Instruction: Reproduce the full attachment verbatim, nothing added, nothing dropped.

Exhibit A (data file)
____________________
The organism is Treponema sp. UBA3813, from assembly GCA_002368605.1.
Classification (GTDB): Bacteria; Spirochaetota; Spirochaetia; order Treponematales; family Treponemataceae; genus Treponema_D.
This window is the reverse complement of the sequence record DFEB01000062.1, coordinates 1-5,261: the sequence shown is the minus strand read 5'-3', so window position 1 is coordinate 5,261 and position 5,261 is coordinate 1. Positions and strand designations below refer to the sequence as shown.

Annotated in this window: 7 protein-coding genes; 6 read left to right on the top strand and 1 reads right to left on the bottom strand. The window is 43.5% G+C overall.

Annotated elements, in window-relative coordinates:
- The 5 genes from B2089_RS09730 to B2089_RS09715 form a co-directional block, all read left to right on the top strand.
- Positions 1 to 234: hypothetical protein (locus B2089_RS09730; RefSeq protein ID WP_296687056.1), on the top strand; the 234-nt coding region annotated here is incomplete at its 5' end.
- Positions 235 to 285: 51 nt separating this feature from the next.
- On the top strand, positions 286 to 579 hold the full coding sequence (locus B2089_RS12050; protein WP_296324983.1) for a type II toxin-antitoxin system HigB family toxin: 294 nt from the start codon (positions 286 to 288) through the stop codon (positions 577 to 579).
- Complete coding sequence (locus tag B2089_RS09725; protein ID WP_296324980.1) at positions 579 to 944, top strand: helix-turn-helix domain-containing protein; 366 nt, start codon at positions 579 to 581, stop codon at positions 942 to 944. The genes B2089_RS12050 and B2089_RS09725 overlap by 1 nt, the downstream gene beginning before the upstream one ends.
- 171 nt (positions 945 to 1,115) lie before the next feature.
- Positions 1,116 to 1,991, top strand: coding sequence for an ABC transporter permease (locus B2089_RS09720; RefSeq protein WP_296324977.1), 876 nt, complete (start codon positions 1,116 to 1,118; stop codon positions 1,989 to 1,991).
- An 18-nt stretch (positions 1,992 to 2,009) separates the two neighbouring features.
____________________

The organism is Treponema sp. UBA3813, from assembly GCA_002368605.1.
Classification (GTDB): Bacteria; Spirochaetota; Spirochaetia; order Treponematales; family Treponemataceae; genus Treponema_D.
This window is the reverse complement of the sequence record DFEB01000062.1, coordinates 1-5,261: the sequence shown is the minus strand read 5'-3', so window position 1 is coordinate 5,261 and position 5,261 is coordinate 1. Positions and strand designations below refer to the sequence as shown.

Annotated in this window: 7 protein-coding genes; 6 read left to right on the top strand and 1 reads right to left on the bottom strand. The window is 43.5% G+C overall.

Annotated elements, in window-relative coordinates:
- The 5 genes from B2089_RS09730 to B2089_RS09715 form a co-directional block, all read left to right on the top strand.
- Positions 1 to 234: hypothetical protein (locus B2089_RS09730; RefSeq protein ID WP_296687056.1), on the top strand; the 234-nt coding region annotated here is incomplete at its 5' end.
- Positions 235 to 285: 51 nt separating this feature from the next.
- On the top strand, positions 286 to 579 hold the full coding sequence (locus B2089_RS12050; protein WP_296324983.1) for a type II toxin-antitoxin system HigB family toxin: 294 nt from the start codon (positions 286 to 288) through the stop codon (positions 577 to 579).
- Complete coding sequence (locus tag B2089_RS09725; protein ID WP_296324980.1) at positions 579 to 944, top strand: helix-turn-helix domain-containing protein; 366 nt, start codon at positions 579 to 581, stop codon at positions 942 to 944. The genes B2089_RS12050 and B2089_RS09725 overlap by 1 nt, the downstream gene beginning before the upstream one ends.
- 171 nt (positions 945 to 1,115) lie before the next feature.
- Positions 1,116 to 1,991, top strand: coding sequence for an ABC transporter permease (locus B2089_RS09720; RefSeq protein WP_296324977.1), 876 nt, complete (start codon positions 1,116 to 1,118; stop codon positions 1,989 to 1,991).
- An 18-nt stretch (positions 1,992 to 2,009) separates the two neighbouring features.